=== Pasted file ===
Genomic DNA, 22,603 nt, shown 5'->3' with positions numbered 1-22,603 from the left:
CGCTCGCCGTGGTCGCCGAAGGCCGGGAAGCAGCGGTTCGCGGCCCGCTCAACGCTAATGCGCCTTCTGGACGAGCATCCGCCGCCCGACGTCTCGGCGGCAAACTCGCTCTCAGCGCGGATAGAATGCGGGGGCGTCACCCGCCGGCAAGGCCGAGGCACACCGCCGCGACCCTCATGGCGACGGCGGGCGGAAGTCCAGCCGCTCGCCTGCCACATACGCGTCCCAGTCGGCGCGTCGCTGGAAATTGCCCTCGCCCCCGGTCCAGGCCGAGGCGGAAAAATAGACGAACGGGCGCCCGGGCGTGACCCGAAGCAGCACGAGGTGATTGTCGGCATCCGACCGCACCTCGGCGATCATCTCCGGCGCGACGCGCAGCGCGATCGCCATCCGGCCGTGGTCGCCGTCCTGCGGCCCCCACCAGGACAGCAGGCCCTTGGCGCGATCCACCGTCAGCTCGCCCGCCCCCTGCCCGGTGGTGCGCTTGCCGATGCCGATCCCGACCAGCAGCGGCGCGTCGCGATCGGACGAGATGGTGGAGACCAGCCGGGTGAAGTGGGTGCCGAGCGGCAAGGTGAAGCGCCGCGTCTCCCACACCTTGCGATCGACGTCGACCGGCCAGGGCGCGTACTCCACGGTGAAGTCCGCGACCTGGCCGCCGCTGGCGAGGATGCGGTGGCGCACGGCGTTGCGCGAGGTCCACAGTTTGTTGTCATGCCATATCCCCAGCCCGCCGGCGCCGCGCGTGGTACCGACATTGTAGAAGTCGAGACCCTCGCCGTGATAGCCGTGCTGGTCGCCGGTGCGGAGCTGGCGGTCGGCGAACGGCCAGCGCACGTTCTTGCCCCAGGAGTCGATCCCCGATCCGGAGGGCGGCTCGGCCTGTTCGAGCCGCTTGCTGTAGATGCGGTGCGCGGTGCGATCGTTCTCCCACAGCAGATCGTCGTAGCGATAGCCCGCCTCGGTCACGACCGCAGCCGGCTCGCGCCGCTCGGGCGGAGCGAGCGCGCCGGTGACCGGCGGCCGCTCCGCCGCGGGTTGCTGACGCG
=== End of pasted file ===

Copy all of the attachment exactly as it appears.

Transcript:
Genomic DNA, 22,603 nt, shown 5'->3' with positions numbered 1-22,603 from the left:
CGCTCGCCGTGGTCGCCGAAGGCCGGGAAGCAGCGGTTCGCGGCCCGCTCAACGCTAATGCGCCTTCTGGACGAGCATCCGCCGCCCGACGTCTCGGCGGCAAACTCGCTCTCAGCGCGGATAGAATGCGGGGGCGTCACCCGCCGGCAAGGCCGAGGCACACCGCCGCGACCCTCATGGCGACGGCGGGCGGAAGTCCAGCCGCTCGCCTGCCACATACGCGTCCCAGTCGGCGCGTCGCTGGAAATTGCCCTCGCCCCCGGTCCAGGCCGAGGCGGAAAAATAGACGAACGGGCGCCCGGGCGTGACCCGAAGCAGCACGAGGTGATTGTCGGCATCCGACCGCACCTCGGCGATCATCTCCGGCGCGACGCGCAGCGCGATCGCCATCCGGCCGTGGTCGCCGTCCTGCGGCCCCCACCAGGACAGCAGGCCCTTGGCGCGATCCACCGTCAGCTCGCCCGCCCCCTGCCCGGTGGTGCGCTTGCCGATGCCGATCCCGACCAGCAGCGGCGCGTCGCGATCGGACGAGATGGTGGAGACCAGCCGGGTGAAGTGGGTGCCGAGCGGCAAGGTGAAGCGCCGCGTCTCCCACACCTTGCGATCGACGTCGACCGGCCAGGGCGCGTACTCCACGGTGAAGTCCGCGACCTGGCCGCCGCTGGCGAGGATGCGGTGGCGCACGGCGTTGCGCGAGGTCCACAGTTTGTTGTCATGCCATATCCCCAGCCCGCCGGCGCCGCGCGTGGTACCGACATTGTAGAAGTCGAGACCCTCGCCGTGATAGCCGTGCTGGTCGCCGGTGCGGAGCTGGCGGTCGGCGAACGGCCAGCGCACGTTCTTGCCCCAGGAGTCGATCCCCGATCCGGAGGGCGGCTCGGCCTGTTCGAGCCGCTTGCTGTAGATGCGGTGCGCGGTGCGATCGTTCTCCCACAGCAGATCGTCGTAGCGATAGCCCGCCTCGGTCACGACCGCAGCCGGCTCGCGCCGCTCGGGCGGAGCGAGCGCGCCGGTGACCGGCGGCCGCTCCGCCGCGGGTTGCTGACGCG